Saif al Islam Gaddafi could become Libya’s next leader – NRK Urix – Foreign news and documentaries

After being absent from the public eye since his father Muammar al-Gaddafi was assassinated in 2011, Saif al-Islam appeared on the political scene with a bang. With a long beard, turban and fluttering gloves, not unlike the outfit his father wore. He quoted the Koran when announcing his candidacy for president.

“God always wins, even if the unbelievers hate it,” he said in a video published in connection with the launch of the candidacy.

A whole new image for a man who has a doctorate from the London School of Economics, dated an Israeli photo model and spent his holidays with the royals of Europe.

A Libyan court sentenced him to death the same year

Foto: STRINGER / Reuters

Captured and sentenced to death

The election scheduled for December 24 comes after several years of political chaos in Libya. Libya also had its Arab Spring, which ended with the despot having to leave. The country’s longtime leader Muammar al-Gaddafi was overthrown by militia groups, aided by NATO and Norwegian F16 aircraft.

Saif al-Islam was one of his father’s close supporters and tried to flee the country. He was captured and imprisoned in the city of Zintan. Since 2015, he has been wanted by the International Criminal Court in The Hague for crimes he committed while he was his father’s political supporter. A Libyan court sentenced him to death the same year. He was released from prison after being ousted by one of the country’s two rival governments amnesty in 2017.

Libya's former leader Muammar Gaddafi in Tripoli

The country’s longtime leader Muammar al-Gaddafi was overthrown by militia groups aided by NATO bombing. Now the son is trying to gain the trust of those who long for the time when Muammar ruled the land,

Foto: LOUAFI LARBI / Reuters

One country, two competing governments

After the dictator was overthrown, several groups have fought for power and the country now has two governments, competing for power. One government in Tripoli led by Abdulhamid Dabaibe, and one in Tobrok, led by General Khalifa Haftar. The first is approved by the UN and receives military support from, among others, the United States and Turkey. General Haftar receives support from Russia, Egypt and France, among others. Now the UN hopes that the presidential election can lead to the country having one government and less chaos.

A UN-appointed commission has long worked for this election to be conducted in a way that is accepted by the militias in the country.

Read more about Libya after the fall of Gaddafi her.

Saif al-Islam Gaddafi i 2011

– Libya is ruled by militias that fought against Muammar al-Gaddafi, they will never accept that his son becomes the country’s leader. That’s what Professor Knut Vikør says.

Foto: IMED LAMLOUM / AFP

– Chaos most likely

– Libya is ruled by militias that fought against Muammar al-Gaddafi, they will never accept that his son becomes the country’s leader. That’s what Professor Knut Vikør says.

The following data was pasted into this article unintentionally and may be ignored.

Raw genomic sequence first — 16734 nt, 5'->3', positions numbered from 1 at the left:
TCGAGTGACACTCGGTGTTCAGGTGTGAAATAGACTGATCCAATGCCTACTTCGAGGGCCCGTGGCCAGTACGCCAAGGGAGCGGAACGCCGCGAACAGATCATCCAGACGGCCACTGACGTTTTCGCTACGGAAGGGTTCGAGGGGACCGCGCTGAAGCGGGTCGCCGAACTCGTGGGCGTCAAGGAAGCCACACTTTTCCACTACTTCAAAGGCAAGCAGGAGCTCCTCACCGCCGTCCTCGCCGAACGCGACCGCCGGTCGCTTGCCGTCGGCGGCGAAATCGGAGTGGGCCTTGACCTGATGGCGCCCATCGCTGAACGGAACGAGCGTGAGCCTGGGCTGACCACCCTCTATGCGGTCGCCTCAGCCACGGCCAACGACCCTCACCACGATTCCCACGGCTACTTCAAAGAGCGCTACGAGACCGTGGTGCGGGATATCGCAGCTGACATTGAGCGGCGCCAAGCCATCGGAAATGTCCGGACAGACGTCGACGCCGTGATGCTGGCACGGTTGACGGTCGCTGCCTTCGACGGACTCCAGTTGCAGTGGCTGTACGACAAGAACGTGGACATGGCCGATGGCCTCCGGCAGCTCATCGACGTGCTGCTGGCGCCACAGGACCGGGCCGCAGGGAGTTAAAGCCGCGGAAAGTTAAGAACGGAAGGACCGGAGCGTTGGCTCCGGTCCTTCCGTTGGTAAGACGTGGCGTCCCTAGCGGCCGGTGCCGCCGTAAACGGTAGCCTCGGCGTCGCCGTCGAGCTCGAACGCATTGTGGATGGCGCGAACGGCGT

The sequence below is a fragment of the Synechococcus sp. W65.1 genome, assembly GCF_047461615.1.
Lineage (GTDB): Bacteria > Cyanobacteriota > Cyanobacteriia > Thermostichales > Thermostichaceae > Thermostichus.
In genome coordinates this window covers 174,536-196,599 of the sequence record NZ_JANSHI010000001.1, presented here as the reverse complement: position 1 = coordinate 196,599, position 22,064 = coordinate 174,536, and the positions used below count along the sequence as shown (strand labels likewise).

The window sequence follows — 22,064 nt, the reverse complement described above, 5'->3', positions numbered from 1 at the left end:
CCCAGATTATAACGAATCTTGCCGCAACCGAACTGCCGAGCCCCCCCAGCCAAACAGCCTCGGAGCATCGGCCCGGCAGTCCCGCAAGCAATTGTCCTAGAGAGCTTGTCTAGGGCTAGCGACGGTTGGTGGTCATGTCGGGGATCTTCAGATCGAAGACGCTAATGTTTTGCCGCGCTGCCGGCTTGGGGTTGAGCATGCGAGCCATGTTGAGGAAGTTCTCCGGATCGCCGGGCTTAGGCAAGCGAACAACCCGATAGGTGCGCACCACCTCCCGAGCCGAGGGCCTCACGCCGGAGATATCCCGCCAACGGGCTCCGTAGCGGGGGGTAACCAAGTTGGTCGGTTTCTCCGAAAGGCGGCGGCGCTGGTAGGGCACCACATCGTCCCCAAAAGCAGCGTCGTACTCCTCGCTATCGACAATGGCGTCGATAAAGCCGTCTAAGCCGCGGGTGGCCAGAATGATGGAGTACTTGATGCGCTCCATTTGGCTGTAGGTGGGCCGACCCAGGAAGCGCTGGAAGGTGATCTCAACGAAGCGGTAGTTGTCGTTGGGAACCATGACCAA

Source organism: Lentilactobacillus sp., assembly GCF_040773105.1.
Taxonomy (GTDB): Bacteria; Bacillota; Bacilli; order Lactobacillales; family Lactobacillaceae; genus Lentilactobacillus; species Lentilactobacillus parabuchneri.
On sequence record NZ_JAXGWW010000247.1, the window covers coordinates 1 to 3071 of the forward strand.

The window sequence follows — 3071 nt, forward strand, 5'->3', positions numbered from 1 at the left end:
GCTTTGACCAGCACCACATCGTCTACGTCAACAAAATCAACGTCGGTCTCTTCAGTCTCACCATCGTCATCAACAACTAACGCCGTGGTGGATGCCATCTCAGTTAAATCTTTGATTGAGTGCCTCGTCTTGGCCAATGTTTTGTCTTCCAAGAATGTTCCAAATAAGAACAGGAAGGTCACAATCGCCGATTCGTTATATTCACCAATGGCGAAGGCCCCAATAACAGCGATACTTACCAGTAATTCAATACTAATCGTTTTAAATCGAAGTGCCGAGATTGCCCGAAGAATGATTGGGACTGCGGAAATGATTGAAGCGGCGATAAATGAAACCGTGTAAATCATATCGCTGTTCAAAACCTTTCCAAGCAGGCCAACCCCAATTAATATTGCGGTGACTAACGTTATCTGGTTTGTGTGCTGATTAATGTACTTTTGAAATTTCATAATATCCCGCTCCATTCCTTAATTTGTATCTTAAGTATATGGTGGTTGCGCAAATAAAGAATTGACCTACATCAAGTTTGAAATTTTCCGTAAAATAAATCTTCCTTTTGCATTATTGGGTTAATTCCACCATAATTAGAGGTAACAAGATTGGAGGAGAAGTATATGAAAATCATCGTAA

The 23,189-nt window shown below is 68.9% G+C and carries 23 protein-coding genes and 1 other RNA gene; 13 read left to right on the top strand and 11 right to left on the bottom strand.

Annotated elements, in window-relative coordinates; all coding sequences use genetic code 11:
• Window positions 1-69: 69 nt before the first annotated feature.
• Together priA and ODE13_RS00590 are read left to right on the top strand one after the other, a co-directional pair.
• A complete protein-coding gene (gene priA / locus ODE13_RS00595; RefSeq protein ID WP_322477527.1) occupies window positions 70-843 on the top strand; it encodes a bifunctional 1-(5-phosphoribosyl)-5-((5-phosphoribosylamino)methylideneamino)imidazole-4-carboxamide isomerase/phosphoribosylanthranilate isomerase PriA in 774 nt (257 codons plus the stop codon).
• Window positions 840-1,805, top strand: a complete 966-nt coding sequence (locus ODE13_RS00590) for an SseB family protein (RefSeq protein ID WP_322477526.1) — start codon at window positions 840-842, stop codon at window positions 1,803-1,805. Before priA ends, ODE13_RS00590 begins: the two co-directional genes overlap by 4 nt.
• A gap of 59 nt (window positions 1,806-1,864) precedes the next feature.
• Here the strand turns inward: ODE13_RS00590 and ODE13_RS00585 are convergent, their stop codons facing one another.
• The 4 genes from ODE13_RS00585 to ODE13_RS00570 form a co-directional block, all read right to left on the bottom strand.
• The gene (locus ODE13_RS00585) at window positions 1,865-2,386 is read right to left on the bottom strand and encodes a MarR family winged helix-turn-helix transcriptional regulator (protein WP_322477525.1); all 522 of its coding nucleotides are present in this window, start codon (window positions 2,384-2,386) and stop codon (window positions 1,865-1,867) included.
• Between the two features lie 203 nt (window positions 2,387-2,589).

He does not give Saif al-Islam great chances to win the presidential election.

– The most likely is that none of the candidates get enough support and the country is led out into even more chaos, says Vikør.

Professor Knut Vikør

– The most likely is that none of the candidates get enough support and the country is led out into even more chaos, says Vikør

Photo: Marit Hommedal

The support he has is in his own clan and among Libyans who long for the time when his father, Muammar al-Gaddafi, ruled the country. In addition to Gaddafi, there are many other lesser-known candidates. One of the country’s most powerful men, General Khalifa Haftar, is currently not approved as a candidate. But this has been appealed.

The courts in the country reflect the political situation in Libya; they are divided by regional dividing lines.

Gaddafi got his candidacy approved by a court in Sabha, in the south of the country, where the Gaddafi family is strongest. Haftar was excluded from participating in the election of a court in al-Zawiya, a city where he has many enemies, says Vikør.

Doubts whether the election will be fair

Human Rights Watch is concerned that the election may be conducted in a way that does not expose those who are to vote for danger.

– Libya needs this election, to move forward, said Hannan Saleh, senior researcher at HRW til Aljazeera.

Salah urges world leaders to put pressure on Libya so that:

“People can cast their vote in relative security and get the best possible chance for free and independent elections,” Saleh said. She was unsure whether the current Libyan authorities are able to conduct elections without discrimination and harassment of both voters and candidates.

Knut Vikør is one of many who believe that it is highly uncertain whether a presidential election will take place in Libya on 24 December.

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